Sometimes, we make mistakes only to discover that the mistake results in something new and wonderful! Have you ever worked a rib and later found that you knitted a purl or purled a knit and messed up the stitch a bit? The mistake rib stitch takes advantage of that accident by turning it into a pretty stitch.
The mistake rib stitch is similar to traditional ribbing except that you’ll cast on an odd number of stitches and shift that rib one stitch over. This gives the mistake rib stitch a beautiful texture that doesn’t shrink up as much as your usual ribbing. There’s no right or wrong side; it’s a reversible stitch that works great for accessories like scarves.
If you can knit and purl, you can stitch mistake rib! Get step-by-step instructions for knitting the mistake rib stitch and start incorporating it into some of your reversible knitting. Want some patterns with this stitch? Check some out here.
Mistake Rib Stitch Pattern
Once you master the stitch, you can use this pattern to stitch the mistake rib any time.
Multiple: 4 stitches plus 3Row 1: *K2, P2; repeat from * to last 3 stitches, K2, P1.
Repeat Row 1 until you have reached the desired length.
Mistake Rib Stitch Tutorial
Let’s break down how this stitch looks as you’re working it.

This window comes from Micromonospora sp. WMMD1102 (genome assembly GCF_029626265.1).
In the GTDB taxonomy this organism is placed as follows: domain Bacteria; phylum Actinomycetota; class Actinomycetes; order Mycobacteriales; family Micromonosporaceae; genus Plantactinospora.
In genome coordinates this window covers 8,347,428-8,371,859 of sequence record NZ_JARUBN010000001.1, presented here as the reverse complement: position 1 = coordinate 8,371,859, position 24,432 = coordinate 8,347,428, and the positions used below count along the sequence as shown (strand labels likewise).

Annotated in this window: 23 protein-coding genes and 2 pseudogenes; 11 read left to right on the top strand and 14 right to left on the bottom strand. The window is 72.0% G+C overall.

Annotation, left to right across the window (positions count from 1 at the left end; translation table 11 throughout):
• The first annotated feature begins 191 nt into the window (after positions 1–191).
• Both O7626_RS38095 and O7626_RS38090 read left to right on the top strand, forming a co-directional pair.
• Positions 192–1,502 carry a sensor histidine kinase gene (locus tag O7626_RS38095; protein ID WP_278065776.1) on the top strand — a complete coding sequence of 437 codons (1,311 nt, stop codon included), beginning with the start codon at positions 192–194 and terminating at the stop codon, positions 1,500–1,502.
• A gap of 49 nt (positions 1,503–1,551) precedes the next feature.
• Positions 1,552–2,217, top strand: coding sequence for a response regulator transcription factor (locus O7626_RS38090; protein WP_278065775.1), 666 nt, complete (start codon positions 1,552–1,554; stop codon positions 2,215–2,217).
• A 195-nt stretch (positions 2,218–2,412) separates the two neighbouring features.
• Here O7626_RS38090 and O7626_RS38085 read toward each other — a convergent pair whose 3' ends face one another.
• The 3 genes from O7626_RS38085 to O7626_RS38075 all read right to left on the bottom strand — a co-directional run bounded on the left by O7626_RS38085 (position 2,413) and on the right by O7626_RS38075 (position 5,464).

To begin, you can cast on any multiple of four, plus three extra stitches. So, for example, you could cast on 11, 15, 19, etc. For this tutorial, I’ve cast on 15 stitches.
The first row of mistake rib is very similar to the usual ribbing, where you’re knitting and purling across in pairs. Knit the first two stitches on the needle, just as you would for a K2 P2 rib.
Now purl the next two stitches.
Repeat that K2, P2 across the row until there are three stitches left on the needle. Knit two stitches and purl the last stitch.
Flip your work to begin Row 2. Row 2 is identical to Row 1, but keep in mind that this is not like the usual ribbing where you’d knit the knit stitches and purl the purl stitches.
If you look at the stitches on your needle after you’ve flipped it, you’ll see that the first stitch is a knit stitch while the next two are purl stitches. However, the stitch pattern will still be K2, P2, just as it was for the first row.
Knit the first two stitches, noticing that you put a knit stitch on that second purl stitch. When knitting the second row, I find it easier to think “knit two, purl two” as I work across, rather than trying to read my knitting as I would with a normal ribbing.
Keep up the K2, P2 all the way across that second row until you reach the last 3 stitches. Just as you did in Row 1, knit two stitches and purl the last stitch. Take a look at your row and you’ll see that it’s not like any of the usual ribbing!
Keep repeating Row 1 until you’ve reached the length you like.
Check out the swatch and you’ll see how this rib is unlike any other. It doesn’t line up quite as neatly as traditional ribbing, but that gives it a unique texture.